July 4th Pet Safety Tips

If pets are left outside and unattended, the noise and raucous often drives them to run away.

From TripsWithPets.com

The Fourth of July is one of the most stressful and potentially dangerous times of the year for pets. While you and your family, friends, and neighbors are celebrating the holiday with fireworks, pets are finding these festive activities anything but celebratory.

Many pet parents assume that if their pet is not afraid of thunder or other loud noises, they will not be bothered by fireworks. This is not necessarily true. Even pets who normally are not bothered by thunder and other loud noises are often frightened and panicked by the cumulative effects of the fireworks, the excited voices outside, and being left alone inside the house.

If pets are left outside and unattended, the noise and raucous often drives them to run away. In fact, the July 4th holiday is a very busy time for animal shelters across the U.S. They report taking in a higher number dogs that run off during firework festivities. In addition, many police stations log higher volumes of stray dog calls and barking complaints on July 4th compared to any other day of the year.

By planning ahead and taking some common sense precautions, you can help ensure your pet is happy and safe this Fourth of July.

 * Do not take your pet to fireworks displays.

 * Do not leave your pet alone in the car. With only hot air to breathe
   inside a car, your pet can suffer serious health effects even death
   in a few short minutes. Partially opened windows do not provide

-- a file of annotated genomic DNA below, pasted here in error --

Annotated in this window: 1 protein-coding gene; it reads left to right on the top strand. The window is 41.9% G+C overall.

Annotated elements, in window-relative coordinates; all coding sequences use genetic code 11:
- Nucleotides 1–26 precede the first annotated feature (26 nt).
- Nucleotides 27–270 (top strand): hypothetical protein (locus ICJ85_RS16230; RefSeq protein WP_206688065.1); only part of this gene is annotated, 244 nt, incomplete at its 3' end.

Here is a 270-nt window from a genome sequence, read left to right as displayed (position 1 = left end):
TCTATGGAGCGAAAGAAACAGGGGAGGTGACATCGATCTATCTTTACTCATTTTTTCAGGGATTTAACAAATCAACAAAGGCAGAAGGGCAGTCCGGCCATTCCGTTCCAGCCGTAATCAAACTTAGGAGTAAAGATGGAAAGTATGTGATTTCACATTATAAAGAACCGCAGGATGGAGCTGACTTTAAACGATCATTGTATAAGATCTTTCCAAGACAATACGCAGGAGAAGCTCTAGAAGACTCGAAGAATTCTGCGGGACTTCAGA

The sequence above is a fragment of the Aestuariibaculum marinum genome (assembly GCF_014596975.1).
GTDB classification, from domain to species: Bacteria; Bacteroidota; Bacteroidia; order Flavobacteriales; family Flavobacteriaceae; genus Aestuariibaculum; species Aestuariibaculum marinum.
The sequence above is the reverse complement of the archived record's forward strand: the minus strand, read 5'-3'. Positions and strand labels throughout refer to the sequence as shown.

sufficient air, but they do provide an opportunity for your pet to
   be stolen. However, if your pet is most comfortable in the car, some pet
   parents find that driving around with their pet in the car helps to
   calm their pet.

 * Keep your pets in your home in a comfortable and quiet area with the
   shades drawn. If your pet is crate trained, then their crate is a
   great choice. Some animals can become destructive when frightened,
   so be sure that you've removed any items that your pet could destroy
   or that would be harmful to your pet if chewed. Leave a television
   or radio playing at normal volume to keep your pet company while
   you're attending Fourth of July picnics, parades, and other
 * If you know that your pet is seriously distressed by loud noises
   like thunder, consult with your veterinarian before July 4th for
   ways to help alleviate the fear and anxiety he or she will
   experience during fireworks displays.
 * If your pet seeks comfort in a bath tub, under a bed or other small
   space...let them. Do not try to lure them out.  If the space is safe
   and it makes them feel more secure, let them be.
 * Never leave pets outside unattended, even in a fenced yard or on a
   chain. In their fear, pets who normally wouldn't leave the yard may
   escape and become lost, or become entangled in their chain, risking
   injury or death.
 * Make sure your pets are wearing identification tags so that if they
   do become lost, they can be returned promptly. Animals found running
   at-large should be taken to the local animal shelter, where they
   will have the best chance of being reunited with their owners.

Here's to you and your pet having a happy and safe Independence Day!



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